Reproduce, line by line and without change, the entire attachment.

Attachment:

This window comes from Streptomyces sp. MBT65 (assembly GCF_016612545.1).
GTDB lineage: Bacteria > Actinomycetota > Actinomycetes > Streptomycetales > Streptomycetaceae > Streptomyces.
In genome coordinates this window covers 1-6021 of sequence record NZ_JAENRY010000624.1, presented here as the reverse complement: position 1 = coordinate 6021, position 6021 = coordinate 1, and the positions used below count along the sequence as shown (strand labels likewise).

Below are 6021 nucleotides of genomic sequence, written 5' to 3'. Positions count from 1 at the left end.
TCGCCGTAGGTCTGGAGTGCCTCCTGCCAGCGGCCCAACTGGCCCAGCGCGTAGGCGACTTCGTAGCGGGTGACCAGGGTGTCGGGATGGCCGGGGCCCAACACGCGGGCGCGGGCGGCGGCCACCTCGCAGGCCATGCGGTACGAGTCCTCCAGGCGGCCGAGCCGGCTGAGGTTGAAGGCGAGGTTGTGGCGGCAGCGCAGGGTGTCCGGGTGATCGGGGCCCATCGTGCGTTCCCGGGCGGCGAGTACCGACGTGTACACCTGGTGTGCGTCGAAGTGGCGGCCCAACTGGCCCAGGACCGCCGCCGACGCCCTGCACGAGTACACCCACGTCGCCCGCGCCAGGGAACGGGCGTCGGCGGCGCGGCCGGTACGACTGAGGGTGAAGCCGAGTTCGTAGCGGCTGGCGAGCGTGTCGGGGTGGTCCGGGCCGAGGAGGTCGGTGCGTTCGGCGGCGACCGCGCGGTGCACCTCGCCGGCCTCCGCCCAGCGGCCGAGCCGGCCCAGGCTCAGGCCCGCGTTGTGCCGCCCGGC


This window comes from Streptomyces sp. MBT65 (assembly GCF_016612545.1).
GTDB lineage: Bacteria > Actinomycetota > Actinomycetes > Streptomycetales > Streptomycetaceae > Streptomyces.
In genome coordinates this window covers 1-6021 of sequence record NZ_JAENRY010000624.1, presented here as the reverse complement: position 1 = coordinate 6021, position 6021 = coordinate 1, and the positions used below count along the sequence as shown (strand labels likewise).

Below are 6021 nucleotides of genomic sequence, written 5' to 3'. Positions count from 1 at the left end.
TCGCCGTAGGTCTGGAGTGCCTCCTGCCAGCGGCCCAACTGGCCCAGCGCGTAGGCGACTTCGTAGCGGGTGACCAGGGTGTCGGGATGGCCGGGGCCCAACACGCGGGCGCGGGCGGCGGCCACCTCGCAGGCCATGCGGTACGAGTCCTCCAGGCGGCCGAGCCGGCTGAGGTTGAAGGCGAGGTTGTGGCGGCAGCGCAGGGTGTCCGGGTGATCGGGGCCCATCGTGCGTTCCCGGGCGGCGAGTACCGACGTGTACACCTGGTGTGCGTCGAAGTGGCGGCCCAACTGGCCCAGGACCGCCGCCGACGCCCTGCACGAGTACACCCACGTCGCCCGCGCCAGGGAACGGGCGTCGGCGGCGCGGCCGGTACGACTGAGGGTGAAGCCGAGTTCGTAGCGGCTGGCGAGCGTGTCGGGGTGGTCCGGGCCGAGGAGGTCGGTGCGTTCGGCGGCGACCGCGCGGTGCACCTCGCCGGCCTCCGCCCAGCGGCCGAGCCGGCCCAGGCTCAGGCCCGCGTTGTGCCGCCCGGC